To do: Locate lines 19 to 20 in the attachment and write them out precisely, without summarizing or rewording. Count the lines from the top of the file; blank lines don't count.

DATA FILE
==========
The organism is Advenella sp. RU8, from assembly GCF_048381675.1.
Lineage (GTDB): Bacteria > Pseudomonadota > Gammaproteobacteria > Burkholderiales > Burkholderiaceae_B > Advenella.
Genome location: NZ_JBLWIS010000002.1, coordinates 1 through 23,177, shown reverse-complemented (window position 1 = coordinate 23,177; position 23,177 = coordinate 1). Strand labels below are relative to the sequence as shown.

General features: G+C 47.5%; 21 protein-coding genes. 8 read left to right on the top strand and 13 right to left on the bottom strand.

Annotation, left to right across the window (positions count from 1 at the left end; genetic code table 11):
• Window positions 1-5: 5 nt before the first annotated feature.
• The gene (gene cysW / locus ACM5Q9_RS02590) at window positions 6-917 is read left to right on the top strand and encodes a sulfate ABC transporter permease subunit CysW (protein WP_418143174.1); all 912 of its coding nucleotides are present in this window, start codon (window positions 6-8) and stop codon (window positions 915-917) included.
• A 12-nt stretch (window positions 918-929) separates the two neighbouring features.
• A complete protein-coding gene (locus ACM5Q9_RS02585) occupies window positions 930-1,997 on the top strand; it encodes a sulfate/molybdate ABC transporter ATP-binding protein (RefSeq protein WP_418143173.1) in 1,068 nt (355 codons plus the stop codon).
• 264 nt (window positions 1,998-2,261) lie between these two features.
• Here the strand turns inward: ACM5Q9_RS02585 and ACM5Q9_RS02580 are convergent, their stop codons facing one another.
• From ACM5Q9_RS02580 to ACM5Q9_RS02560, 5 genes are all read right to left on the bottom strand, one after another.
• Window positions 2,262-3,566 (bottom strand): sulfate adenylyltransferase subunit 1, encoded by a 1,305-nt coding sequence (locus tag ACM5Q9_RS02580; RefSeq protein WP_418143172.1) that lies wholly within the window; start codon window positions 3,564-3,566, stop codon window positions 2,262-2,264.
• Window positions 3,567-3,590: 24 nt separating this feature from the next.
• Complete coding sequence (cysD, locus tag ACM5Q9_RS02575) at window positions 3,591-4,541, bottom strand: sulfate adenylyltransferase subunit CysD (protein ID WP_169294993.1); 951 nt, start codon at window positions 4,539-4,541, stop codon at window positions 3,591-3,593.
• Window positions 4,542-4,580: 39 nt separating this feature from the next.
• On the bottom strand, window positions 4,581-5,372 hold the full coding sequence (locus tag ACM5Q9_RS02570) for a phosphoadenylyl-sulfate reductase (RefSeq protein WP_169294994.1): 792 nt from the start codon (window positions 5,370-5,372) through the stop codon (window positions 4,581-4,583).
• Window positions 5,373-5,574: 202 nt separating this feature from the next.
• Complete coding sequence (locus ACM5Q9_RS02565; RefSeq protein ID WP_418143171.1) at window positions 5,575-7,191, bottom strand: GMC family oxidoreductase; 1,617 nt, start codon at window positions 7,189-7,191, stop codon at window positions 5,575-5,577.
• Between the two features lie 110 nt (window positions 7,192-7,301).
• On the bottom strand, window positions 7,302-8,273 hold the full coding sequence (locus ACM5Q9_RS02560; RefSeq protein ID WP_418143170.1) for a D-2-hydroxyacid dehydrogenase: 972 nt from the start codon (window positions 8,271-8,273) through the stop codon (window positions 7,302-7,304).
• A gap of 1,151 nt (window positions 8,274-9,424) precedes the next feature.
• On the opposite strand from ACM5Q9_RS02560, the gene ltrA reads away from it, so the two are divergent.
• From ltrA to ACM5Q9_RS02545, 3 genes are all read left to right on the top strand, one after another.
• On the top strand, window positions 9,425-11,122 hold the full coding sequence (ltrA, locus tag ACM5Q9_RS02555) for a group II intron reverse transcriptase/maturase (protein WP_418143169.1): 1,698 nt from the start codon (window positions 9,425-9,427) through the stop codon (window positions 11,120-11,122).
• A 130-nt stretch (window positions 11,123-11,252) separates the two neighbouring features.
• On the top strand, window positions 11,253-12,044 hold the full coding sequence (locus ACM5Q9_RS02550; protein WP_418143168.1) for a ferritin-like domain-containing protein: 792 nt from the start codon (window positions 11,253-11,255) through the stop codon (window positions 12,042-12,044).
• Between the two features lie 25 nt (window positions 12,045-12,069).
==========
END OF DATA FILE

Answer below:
• Complete coding sequence (locus ACM5Q9_RS02565; RefSeq protein ID WP_418143171.1) at window positions 5,575-7,191, bottom strand: GMC family oxidoreductase; 1,617 nt, start codon at window positions 7,189-7,191, stop codon at window positions 5,575-5,577.
• Between the two features lie 110 nt (window positions 7,192-7,301).